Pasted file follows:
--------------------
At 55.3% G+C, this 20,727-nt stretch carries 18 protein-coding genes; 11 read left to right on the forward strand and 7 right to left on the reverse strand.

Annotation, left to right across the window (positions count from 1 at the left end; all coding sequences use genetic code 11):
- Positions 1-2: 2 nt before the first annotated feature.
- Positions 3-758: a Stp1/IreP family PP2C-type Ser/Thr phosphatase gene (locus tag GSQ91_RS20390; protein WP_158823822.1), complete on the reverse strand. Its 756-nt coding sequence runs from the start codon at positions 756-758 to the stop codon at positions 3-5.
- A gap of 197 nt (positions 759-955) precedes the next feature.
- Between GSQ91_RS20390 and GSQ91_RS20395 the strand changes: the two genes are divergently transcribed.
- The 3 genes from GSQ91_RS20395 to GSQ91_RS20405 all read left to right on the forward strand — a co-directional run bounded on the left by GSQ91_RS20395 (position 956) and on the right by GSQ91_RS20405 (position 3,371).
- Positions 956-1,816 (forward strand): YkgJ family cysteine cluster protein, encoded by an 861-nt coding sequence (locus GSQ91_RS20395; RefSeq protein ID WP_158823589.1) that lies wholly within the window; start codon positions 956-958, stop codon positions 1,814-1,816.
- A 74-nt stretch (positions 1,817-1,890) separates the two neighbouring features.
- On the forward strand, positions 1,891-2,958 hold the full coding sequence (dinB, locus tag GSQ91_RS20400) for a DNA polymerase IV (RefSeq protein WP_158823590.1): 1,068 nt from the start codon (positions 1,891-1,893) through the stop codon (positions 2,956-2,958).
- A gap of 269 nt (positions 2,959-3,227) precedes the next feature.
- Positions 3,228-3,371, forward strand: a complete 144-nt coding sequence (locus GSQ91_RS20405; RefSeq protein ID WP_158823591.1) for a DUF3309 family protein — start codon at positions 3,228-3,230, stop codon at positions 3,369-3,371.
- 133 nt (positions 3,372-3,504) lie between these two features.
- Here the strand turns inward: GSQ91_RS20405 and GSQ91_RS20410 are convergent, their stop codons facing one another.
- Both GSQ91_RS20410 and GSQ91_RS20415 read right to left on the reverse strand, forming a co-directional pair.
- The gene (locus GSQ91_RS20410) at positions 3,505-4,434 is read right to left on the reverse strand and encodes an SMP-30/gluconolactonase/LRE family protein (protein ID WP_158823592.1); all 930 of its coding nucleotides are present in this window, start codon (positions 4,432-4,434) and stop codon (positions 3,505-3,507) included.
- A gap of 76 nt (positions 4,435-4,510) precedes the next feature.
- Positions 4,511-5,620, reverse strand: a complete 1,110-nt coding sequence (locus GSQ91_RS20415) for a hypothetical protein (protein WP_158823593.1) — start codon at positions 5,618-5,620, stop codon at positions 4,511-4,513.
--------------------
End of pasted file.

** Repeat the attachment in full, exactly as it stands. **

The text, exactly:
At 55.3% G+C, this 20,727-nt stretch carries 18 protein-coding genes; 11 read left to right on the forward strand and 7 right to left on the reverse strand.

Annotation, left to right across the window (positions count from 1 at the left end; all coding sequences use genetic code 11):
- Positions 1-2: 2 nt before the first annotated feature.
- Positions 3-758: a Stp1/IreP family PP2C-type Ser/Thr phosphatase gene (locus tag GSQ91_RS20390; protein WP_158823822.1), complete on the reverse strand. Its 756-nt coding sequence runs from the start codon at positions 756-758 to the stop codon at positions 3-5.
- A gap of 197 nt (positions 759-955) precedes the next feature.
- Between GSQ91_RS20390 and GSQ91_RS20395 the strand changes: the two genes are divergently transcribed.
- The 3 genes from GSQ91_RS20395 to GSQ91_RS20405 all read left to right on the forward strand — a co-directional run bounded on the left by GSQ91_RS20395 (position 956) and on the right by GSQ91_RS20405 (position 3,371).
- Positions 956-1,816 (forward strand): YkgJ family cysteine cluster protein, encoded by an 861-nt coding sequence (locus GSQ91_RS20395; RefSeq protein ID WP_158823589.1) that lies wholly within the window; start codon positions 956-958, stop codon positions 1,814-1,816.
- A 74-nt stretch (positions 1,817-1,890) separates the two neighbouring features.
- On the forward strand, positions 1,891-2,958 hold the full coding sequence (dinB, locus tag GSQ91_RS20400) for a DNA polymerase IV (RefSeq protein WP_158823590.1): 1,068 nt from the start codon (positions 1,891-1,893) through the stop codon (positions 2,956-2,958).
- A gap of 269 nt (positions 2,959-3,227) precedes the next feature.
- Positions 3,228-3,371, forward strand: a complete 144-nt coding sequence (locus GSQ91_RS20405; RefSeq protein ID WP_158823591.1) for a DUF3309 family protein — start codon at positions 3,228-3,230, stop codon at positions 3,369-3,371.
- 133 nt (positions 3,372-3,504) lie between these two features.
- Here the strand turns inward: GSQ91_RS20405 and GSQ91_RS20410 are convergent, their stop codons facing one another.
- Both GSQ91_RS20410 and GSQ91_RS20415 read right to left on the reverse strand, forming a co-directional pair.
- The gene (locus GSQ91_RS20410) at positions 3,505-4,434 is read right to left on the reverse strand and encodes an SMP-30/gluconolactonase/LRE family protein (protein ID WP_158823592.1); all 930 of its coding nucleotides are present in this window, start codon (positions 4,432-4,434) and stop codon (positions 3,505-3,507) included.
- A gap of 76 nt (positions 4,435-4,510) precedes the next feature.
- Positions 4,511-5,620, reverse strand: a complete 1,110-nt coding sequence (locus GSQ91_RS20415) for a hypothetical protein (protein WP_158823593.1) — start codon at positions 5,618-5,620, stop codon at positions 4,511-4,513.